NEA: You used to teach a class on artistic entrepreneurship, which I understand is a minor at UNC. Can you give your definition of artistic entrepreneurship and tell why it’s important?
KANG: There are four tracks [for the entrepreneurship minor]: commercial, scientific, social, and artistic. From our perspective, it was always hardest to define what was artistic. When you talked in particular to our music faculty, those who are conservatory-trained and had careers as performers always viewed entrepreneurship in some respects as a four-letter word. It was this idea that you were selling out, and what about art for art's sake. There was a very narrow definition of the word, and that is something that I don't believe in. That's not to suggest that I don't agree that one wants to protect and preserve the tradition. But for me, it's really about demonstrating the value of the craft to the wider society, and demonstrating the potential---economic and not economic---value that the arts can provide.
Through that, we allowed our students to launch ventures that were both commercial and social. There was never a sense that we would define it in any one way. Students did everything from launch record labels to create digital media, to support the broadcasting of orchestras, to maybe creating a public television series, to doing a whole website on student artists selling their art to other students on campus. Taking advantage of our students' own creativity is really what I was interested in.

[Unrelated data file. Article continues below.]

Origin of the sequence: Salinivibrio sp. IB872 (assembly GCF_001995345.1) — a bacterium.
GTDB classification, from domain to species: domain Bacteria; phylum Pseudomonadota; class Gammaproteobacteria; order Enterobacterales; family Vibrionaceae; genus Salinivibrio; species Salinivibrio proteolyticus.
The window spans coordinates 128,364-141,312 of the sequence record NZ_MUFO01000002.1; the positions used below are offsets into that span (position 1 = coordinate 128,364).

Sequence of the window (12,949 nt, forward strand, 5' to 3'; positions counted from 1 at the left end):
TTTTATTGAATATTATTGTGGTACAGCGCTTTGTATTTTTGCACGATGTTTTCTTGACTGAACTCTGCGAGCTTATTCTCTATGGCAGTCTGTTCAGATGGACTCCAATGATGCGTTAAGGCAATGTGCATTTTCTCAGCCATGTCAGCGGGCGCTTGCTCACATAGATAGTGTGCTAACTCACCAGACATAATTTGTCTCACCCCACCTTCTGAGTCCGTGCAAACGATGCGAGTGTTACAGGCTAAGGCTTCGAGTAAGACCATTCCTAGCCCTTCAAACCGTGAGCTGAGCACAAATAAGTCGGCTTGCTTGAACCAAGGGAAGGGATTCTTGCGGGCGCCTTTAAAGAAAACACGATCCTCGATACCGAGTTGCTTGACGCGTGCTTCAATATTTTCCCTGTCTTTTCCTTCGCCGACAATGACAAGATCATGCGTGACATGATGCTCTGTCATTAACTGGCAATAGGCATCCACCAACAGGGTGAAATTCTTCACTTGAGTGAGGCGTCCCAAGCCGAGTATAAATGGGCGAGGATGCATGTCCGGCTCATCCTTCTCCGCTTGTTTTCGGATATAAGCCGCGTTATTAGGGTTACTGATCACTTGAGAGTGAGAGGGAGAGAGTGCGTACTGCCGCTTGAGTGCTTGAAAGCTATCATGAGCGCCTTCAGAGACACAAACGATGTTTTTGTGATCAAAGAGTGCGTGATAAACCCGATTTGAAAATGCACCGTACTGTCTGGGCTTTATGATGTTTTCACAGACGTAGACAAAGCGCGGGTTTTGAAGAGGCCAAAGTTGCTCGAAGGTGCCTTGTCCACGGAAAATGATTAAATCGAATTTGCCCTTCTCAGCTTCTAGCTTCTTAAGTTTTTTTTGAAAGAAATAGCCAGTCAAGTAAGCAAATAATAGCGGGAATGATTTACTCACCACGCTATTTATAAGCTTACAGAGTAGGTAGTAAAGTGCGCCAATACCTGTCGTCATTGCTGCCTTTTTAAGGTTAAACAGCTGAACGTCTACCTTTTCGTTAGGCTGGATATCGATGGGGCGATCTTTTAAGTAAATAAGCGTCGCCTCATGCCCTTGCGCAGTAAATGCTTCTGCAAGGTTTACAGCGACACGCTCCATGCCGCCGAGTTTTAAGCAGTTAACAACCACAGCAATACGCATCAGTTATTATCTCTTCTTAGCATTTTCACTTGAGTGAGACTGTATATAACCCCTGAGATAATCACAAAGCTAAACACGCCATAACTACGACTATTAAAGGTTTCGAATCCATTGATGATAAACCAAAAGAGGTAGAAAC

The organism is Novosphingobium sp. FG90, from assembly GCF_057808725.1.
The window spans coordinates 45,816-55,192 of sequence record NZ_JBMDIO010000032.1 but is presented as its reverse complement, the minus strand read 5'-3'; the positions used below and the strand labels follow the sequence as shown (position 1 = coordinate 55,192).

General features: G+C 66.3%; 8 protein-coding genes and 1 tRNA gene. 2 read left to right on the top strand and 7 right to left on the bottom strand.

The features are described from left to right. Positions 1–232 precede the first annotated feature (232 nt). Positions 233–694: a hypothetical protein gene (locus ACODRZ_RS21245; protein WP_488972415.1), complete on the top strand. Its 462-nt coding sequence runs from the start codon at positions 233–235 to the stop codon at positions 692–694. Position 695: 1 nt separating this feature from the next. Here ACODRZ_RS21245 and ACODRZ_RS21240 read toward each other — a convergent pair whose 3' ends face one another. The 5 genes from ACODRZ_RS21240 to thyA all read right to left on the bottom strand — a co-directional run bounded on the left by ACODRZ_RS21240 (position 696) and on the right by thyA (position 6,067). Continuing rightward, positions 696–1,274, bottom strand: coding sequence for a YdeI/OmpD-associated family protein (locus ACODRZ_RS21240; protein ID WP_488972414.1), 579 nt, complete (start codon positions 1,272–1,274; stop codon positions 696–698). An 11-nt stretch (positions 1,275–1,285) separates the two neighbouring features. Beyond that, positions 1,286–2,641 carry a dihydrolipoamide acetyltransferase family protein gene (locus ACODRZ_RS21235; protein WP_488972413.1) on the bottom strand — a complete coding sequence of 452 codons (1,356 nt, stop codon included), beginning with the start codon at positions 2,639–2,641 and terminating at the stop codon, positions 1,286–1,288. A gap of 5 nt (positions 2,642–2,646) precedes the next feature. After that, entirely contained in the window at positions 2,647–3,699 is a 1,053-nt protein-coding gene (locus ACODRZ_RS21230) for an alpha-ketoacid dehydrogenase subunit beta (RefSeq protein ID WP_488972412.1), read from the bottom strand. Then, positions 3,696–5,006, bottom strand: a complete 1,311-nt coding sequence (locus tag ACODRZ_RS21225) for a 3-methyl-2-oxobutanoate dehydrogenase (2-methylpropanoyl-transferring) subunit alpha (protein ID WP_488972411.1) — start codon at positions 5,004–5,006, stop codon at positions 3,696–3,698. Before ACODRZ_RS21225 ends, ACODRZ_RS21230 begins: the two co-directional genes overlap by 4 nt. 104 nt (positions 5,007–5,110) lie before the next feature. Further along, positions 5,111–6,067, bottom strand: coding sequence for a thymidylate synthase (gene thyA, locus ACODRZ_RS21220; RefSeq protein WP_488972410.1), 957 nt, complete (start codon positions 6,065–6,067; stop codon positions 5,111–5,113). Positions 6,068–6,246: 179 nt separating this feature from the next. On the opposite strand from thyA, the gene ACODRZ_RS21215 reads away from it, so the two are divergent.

NEA: How do you think your work affects UNC students who are not necessarily interested in the arts?
KANG: What I do every day is demonstrate this idea that the arts are for everyone. I spend a lot of time talking about this idea of the arts beyond practice, beyond consumption…. Whether it's about practicing art as a tuba player in the eighth grade or consuming art as an adult, it's a very black and white idea. When I talk about art, it's much more about how art is all around us, every day. It [is] a vehicle for expression, a way to interpret everyday life, a way to animate social issues of the day.